I’ve said before that I think we can thank the New York Democratic legislature at least in part for the Republicans taking control of the House this year. Had they been a little less greedy (and perhaps even a little more lawful) in their redistricting maps, perhaps that judge wouldn’t have taken the step of appointing an impartial (the horror!) special master to draw the maps. It looked like a moderate red wave in New York this year, with the Republicans flipping 4 House seats and coming close in the governor’s race. Without those four seats — guess who might still be speaker next year?

        • And one other thing — if you have not seen it, the Republicans are up in the generic House of Representatives vote this election by over 3%. Currently it is 53.9 million to 50.6 million for the Democrats.

          It’s not a perfect measure, but I believe they are up 7 percentage points over the last election (don’t recall if that’s compared to 2020 or the last midterm in 2018). So the last time, the Democrats led by 4%, now the Republicans lead by 3%.

          It’s encouraging news.

      • I don’t know that you would see any different result if the pedestrians were Trump supporters or pro-life protesters or any other group that the good leftist people in charge of California find distasteful. I’m fairly certain laws no longer have much meaning in that state. The ends justify the means, right?

      • What’s really crazy is that Fizulich obviously followed Killings to Albany from Marquette, so there had to have been a pretty solid relationship between them at one time. But this particular situation seems to have no good guys: not the player, not the coach, not the university, not the local black community… Someone had to have done the right thing, right? Right?

  2. Elizabeth Holmes is being sentenced now. I wonder if she’ll get any prison time? Her defense lawyers want 18 months house arrest and community service. She’s in her second pregnancy.

    I don’t know how this works – “After the sentence has been imposed, Holmes can challenge those rulings and her sentence at the 9th U.S. Circuit Court of Appeals.” Does that mean if she is sentenced to prison she can still go home until the appeal is over?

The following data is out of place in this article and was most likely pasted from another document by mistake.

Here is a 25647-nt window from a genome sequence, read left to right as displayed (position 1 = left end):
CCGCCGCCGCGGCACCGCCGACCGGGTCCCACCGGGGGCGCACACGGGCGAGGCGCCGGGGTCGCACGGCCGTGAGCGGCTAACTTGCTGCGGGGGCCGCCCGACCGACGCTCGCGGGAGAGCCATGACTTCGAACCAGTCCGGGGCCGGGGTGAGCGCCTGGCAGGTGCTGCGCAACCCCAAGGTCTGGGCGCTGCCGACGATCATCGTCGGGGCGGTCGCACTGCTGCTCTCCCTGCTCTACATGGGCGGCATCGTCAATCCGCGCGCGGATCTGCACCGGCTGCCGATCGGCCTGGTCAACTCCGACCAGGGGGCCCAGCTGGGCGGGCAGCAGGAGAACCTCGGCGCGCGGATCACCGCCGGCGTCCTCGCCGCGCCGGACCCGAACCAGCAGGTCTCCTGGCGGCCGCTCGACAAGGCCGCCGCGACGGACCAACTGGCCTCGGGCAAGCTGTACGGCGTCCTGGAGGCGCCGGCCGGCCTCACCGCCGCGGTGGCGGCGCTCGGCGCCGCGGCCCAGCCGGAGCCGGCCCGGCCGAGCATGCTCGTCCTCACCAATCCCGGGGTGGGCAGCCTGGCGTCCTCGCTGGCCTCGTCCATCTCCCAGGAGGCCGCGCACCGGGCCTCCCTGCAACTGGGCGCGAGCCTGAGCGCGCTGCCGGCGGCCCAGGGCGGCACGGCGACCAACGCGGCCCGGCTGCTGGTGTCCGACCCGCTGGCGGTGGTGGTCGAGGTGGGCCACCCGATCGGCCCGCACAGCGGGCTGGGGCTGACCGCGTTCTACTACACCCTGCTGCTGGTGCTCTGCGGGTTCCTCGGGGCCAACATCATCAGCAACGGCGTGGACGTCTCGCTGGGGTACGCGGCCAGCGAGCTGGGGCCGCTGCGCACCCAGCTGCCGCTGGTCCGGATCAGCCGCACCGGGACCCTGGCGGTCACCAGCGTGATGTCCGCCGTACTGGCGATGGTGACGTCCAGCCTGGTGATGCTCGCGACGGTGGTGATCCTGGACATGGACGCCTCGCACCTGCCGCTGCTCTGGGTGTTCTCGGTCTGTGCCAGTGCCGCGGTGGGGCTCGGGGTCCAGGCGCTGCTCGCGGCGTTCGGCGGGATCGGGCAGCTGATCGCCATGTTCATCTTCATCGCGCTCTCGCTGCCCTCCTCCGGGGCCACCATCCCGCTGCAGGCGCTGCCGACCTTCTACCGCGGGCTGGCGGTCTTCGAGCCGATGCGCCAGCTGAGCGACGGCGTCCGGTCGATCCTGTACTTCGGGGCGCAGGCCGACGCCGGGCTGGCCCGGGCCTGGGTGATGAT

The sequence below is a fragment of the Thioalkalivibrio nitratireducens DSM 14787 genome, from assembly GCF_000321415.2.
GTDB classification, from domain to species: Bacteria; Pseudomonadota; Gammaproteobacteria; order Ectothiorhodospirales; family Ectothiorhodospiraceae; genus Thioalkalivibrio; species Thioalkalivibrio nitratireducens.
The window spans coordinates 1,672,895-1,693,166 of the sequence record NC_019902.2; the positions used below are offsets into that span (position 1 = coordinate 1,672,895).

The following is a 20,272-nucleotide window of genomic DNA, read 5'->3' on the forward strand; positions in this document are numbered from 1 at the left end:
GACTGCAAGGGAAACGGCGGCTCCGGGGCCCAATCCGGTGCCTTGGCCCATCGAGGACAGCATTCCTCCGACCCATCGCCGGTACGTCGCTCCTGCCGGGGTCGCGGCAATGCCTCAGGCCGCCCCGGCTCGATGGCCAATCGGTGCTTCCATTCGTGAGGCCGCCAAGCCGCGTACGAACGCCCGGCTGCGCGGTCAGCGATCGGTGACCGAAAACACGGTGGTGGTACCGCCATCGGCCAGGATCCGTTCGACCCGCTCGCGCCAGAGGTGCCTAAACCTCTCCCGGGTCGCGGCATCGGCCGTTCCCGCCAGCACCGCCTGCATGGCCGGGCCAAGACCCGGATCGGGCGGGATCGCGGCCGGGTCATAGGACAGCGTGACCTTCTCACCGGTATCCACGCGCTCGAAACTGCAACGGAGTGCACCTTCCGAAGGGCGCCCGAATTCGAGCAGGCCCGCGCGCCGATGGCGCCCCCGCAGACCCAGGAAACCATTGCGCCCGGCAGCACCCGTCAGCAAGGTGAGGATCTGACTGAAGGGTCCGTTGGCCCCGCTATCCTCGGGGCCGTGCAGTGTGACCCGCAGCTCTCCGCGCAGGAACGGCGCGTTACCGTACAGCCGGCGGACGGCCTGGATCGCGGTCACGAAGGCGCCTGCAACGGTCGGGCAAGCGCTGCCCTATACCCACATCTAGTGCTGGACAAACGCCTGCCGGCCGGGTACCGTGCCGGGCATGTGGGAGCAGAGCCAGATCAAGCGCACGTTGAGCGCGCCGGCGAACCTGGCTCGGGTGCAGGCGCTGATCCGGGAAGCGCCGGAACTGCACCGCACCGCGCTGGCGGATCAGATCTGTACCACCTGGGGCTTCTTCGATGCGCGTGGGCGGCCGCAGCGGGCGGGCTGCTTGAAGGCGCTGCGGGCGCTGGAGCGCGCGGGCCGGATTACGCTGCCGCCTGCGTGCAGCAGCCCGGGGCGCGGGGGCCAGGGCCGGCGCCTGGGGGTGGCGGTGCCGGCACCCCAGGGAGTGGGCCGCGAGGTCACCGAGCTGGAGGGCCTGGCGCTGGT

3. I’ll ask again, in case people missed it last time.

    Question: in next week’s state elections here in Victoria, at least six out of the seven candidates where I live are Jewish (and I don’t know about the seventh). What ethical questions does this raise, for voters, for party selectors, and so on? I can see a few, but I’d like to canvass readers’ opinions on this.

  4. The Key word in the phrase “election day” is the time-sensitive “day. The definition of Day is the number of hours (24) for the earth to rotate once on its axis. All elections should take place in that time frame. With the voting machine, the count should be instantaneous. I suggest the tabulation be projected on one of those new-fangled screens for the sake of visibility and public knowledge.
    Military members can do the same- so that their voice is loudly heard. If we can allow our military time to attend various farcical pieces of training ( race, sexual harassment, gender identification, etc) we certainly can allow them to vote and be counted in a single earthly rotation. (i was in the military for over two decades, and I cast my vote with the election officer, but I doubt my vote was ever truly counted).

  5. This falls more under the ethics category of what prison is for: punishment or rehabilitation.

    A dear friend of mine is a doctor & surgeon. He committed a serious crime: getting involved in a kickback scheme that charged insurance companies for specific medications that he prescribed, that went through a specific pharmacy that also benefited from those prescriptions.

    The medications were actually given to his patients, and they helped them (they actually turned out to be better for them than the recommended medications pushed by the pharmaceutical companies). He used the kickback money to pay for things like private school tuition for his kids, a new car for his wife, etc..